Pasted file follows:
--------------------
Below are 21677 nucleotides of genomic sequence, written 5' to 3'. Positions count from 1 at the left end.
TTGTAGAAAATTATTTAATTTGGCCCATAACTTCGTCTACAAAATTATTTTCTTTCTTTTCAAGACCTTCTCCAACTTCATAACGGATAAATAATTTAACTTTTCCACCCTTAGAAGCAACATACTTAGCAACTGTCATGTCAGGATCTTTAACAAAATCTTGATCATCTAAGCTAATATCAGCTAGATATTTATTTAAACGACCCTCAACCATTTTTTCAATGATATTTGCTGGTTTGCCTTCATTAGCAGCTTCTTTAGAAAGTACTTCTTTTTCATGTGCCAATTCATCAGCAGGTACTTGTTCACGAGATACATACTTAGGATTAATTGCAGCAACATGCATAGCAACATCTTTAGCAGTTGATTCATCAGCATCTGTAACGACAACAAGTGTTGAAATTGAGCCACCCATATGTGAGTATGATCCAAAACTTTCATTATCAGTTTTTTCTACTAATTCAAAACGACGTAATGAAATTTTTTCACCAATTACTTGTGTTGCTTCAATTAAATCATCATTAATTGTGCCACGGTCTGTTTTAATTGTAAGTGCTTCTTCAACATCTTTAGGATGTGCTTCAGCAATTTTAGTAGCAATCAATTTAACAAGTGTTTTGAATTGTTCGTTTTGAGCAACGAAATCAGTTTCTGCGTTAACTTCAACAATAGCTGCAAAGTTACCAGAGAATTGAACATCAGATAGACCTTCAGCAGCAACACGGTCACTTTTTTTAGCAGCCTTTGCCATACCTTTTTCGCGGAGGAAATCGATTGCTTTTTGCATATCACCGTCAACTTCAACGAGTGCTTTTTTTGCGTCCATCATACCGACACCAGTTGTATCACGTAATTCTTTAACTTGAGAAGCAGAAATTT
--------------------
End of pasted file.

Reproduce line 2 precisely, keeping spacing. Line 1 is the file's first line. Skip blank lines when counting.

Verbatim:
TTGTAGAAAATTATTTAATTTGGCCCATAACTTCGTCTACAAAATTATTTTCTTTCTTTTCAAGACCTTCTCCAACTTCATAACGGATAAATAATTTAACTTTTCCACCCTTAGAAGCAACATACTTAGCAACTGTCATGTCAGGATCTTTAACAAAATCTTGATCATCTAAGCTAATATCAGCTAGATATTTATTTAAACGACCCTCAACCATTTTTTCAATGATATTTGCTGGTTTGCCTTCATTAGCAGCTTCTTTAGAAAGTACTTCTTTTTCATGTGCCAATTCATCAGCAGGTACTTGTTCACGAGATACATACTTAGGATTAATTGCAGCAACATGCATAGCAACATCTTTAGCAGTTGATTCATCAGCATCTGTAACGACAACAAGTGTTGAAATTGAGCCACCCATATGTGAGTATGATCCAAAACTTTCATTATCAGTTTTTTCTACTAATTCAAAACGACGTAATGAAATTTTTTCACCAATTACTTGTGTTGCTTCAATTAAATCATCATTAATTGTGCCACGGTCTGTTTTAATTGTAAGTGCTTCTTCAACATCTTTAGGATGTGCTTCAGCAATTTTAGTAGCAATCAATTTAACAAGTGTTTTGAATTGTTCGTTTTGAGCAACGAAATCAGTTTCTGCGTTAACTTCAACAATAGCTGCAAAGTTACCAGAGAATTGAACATCAGATAGACCTTCAGCAGCAACACGGTCACTTTTTTTAGCAGCCTTTGCCATACCTTTTTCGCGGAGGAAATCGATTGCTTTTTGCATATCACCGTCAACTTCAACGAGTGCTTTTTTTGCGTCCATCATACCGACACCAGTTGTATCACGTAATTCTTTAACTTGAGAAGCAGAAATTT